Vocal Communication in Birds and Mammals

Edited by

  • Marc Naguib, Behavioural Ecology Group, Department of Animal Sciences Wageningen University, The Netherlands
  • Vincent Janik
  • Nicola Clayton
  • Klaus Zuberbuhler

Advances in the Study of Behavior was initiated over 40 years ago to serve the increasing number of scientists engaged in the study of animal behavior. That number is still expanding. This thematic volume, Vocal Communication in Birds and Mammals, makes another important "contribution to the development of the field" by presenting theoretical ideas and research to those studying animal behavior and to their colleagues in neighboring fields. 
View full description


Graduate students and researchers who study animal behavior (ecologists, evolutionary biologists, geneticists, endocrinologists, pharmacologists, neurobiologists, developmental psychobiologists, ethologists, comparative psychologists).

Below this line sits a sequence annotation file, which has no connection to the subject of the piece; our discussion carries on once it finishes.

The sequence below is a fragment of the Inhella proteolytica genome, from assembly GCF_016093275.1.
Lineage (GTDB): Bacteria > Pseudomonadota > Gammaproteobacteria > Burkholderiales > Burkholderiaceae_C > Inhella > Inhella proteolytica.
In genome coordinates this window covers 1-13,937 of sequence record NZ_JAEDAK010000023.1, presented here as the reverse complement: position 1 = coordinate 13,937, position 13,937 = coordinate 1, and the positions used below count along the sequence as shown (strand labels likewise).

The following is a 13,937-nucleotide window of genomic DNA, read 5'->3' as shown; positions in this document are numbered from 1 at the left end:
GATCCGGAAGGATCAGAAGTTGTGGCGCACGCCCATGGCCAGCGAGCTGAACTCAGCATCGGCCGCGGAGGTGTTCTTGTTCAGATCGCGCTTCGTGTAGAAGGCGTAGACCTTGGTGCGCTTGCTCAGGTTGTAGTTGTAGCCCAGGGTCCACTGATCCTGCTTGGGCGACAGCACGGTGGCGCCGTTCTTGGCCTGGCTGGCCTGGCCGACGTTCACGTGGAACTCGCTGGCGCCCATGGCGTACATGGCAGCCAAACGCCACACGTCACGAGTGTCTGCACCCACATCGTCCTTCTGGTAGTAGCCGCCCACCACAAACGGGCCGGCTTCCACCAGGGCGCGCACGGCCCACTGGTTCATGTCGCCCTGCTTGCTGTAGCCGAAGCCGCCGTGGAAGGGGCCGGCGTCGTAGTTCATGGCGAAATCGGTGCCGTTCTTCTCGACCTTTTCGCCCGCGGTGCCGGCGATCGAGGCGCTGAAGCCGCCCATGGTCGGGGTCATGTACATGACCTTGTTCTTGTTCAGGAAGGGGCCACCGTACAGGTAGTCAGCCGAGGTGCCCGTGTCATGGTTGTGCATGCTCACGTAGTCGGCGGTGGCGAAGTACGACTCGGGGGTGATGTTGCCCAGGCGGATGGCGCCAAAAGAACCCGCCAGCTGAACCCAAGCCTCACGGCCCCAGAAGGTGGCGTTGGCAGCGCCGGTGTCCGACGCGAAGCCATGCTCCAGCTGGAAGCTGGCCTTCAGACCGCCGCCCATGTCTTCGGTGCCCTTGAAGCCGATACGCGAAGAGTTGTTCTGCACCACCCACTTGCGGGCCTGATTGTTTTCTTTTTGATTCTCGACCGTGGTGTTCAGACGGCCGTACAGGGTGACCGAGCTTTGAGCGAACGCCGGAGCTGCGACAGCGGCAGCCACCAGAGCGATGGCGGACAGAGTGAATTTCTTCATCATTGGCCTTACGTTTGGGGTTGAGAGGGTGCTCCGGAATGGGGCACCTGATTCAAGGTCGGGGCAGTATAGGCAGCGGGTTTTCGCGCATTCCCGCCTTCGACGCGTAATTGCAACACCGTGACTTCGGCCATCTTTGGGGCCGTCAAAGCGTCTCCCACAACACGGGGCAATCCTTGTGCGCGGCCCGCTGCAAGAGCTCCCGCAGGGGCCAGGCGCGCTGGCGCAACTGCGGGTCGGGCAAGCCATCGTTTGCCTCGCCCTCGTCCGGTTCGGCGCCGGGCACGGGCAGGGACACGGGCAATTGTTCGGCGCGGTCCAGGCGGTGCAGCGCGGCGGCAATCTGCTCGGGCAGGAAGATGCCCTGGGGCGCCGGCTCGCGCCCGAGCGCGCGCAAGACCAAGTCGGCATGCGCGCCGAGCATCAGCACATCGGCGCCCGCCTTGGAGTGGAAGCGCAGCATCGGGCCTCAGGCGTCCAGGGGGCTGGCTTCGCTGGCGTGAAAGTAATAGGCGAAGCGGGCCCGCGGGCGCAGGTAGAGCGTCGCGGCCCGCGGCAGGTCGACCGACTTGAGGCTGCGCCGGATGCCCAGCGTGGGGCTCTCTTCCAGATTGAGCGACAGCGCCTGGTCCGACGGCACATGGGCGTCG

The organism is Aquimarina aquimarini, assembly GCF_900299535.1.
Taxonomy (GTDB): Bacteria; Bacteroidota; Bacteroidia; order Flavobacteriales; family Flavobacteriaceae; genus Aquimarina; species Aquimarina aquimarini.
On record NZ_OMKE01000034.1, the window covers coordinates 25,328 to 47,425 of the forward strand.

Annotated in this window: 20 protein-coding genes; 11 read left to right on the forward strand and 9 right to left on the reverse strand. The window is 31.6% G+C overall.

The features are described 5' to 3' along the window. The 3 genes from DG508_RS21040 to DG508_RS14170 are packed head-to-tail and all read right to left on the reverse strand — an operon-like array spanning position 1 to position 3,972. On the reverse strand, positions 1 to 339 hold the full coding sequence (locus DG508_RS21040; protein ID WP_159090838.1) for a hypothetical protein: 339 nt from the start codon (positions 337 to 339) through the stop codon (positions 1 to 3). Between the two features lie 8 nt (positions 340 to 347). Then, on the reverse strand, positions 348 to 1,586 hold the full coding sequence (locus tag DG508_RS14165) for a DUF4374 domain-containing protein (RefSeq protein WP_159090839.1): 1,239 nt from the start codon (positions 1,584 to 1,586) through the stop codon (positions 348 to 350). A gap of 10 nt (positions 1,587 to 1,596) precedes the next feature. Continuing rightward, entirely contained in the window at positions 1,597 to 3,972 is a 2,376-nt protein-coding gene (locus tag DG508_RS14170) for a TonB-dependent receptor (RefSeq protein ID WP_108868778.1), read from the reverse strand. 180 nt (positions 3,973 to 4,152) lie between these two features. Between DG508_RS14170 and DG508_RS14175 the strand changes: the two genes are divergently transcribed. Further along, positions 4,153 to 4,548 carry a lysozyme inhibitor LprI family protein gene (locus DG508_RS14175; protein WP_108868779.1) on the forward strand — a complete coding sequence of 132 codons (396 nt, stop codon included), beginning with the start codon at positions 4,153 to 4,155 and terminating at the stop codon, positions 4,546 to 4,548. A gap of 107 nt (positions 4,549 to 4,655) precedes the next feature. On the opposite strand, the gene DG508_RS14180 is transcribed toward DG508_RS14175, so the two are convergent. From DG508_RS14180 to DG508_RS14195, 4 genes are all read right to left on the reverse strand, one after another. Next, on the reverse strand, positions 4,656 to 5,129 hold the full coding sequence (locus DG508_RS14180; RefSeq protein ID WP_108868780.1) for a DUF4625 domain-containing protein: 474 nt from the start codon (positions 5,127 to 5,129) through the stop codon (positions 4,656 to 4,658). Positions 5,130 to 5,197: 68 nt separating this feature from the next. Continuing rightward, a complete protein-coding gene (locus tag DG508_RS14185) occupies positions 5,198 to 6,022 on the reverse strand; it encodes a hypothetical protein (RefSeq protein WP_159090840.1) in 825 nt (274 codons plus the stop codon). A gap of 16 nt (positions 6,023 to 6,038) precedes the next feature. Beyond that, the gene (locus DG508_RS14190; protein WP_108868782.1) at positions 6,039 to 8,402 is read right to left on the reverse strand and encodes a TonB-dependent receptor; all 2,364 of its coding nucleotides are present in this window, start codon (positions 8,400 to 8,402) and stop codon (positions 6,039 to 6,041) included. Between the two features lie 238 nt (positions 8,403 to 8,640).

Book information

  • Published: August 2009
  • ISBN: 978-0-12-374475-3


"The series is designed for psychologists, zoologists, and psychiatrists, but will also be a valuable reference for workers in endocrinology, neurology, physiology, ethnology, and ecology."--BIOLOGICAL ABSTRACTS

Table of Contents

  1. Introduction by the editors
  2. Environmental acoustics and the evolution of communication (Dr. Henrik Brumm & Prof. Dr. Marc Naguib)
  3. The evolution of song in songbirds (Dr. Diego Gil)
  4. Vocal duetting in birds (Dr. Michelle L Hall)
  5. Form and function of vocal communication in delphinids (Dr. Vincent M. Janik)
  6. Individually distinctive vocalizations: applying vocal communication (Dr. Peter K. McGregor)
  7. Proximate constraints on avian vocal evolution (Dr. Jeff Podos)
  8. Beauty is in the ear of the beholder: developmental causes of variation in female song preferences (Dr. Katharina Riebel)
  9. Communication in social learning in primates (Prof. Charles Snowdon)
  10. Vocal learning and vocal development in cetaceans (Dr. Peter Tyack)
  11. Use and function of alarm calls in birds and primates (Prof. Dr. Klaus Zuberbühler)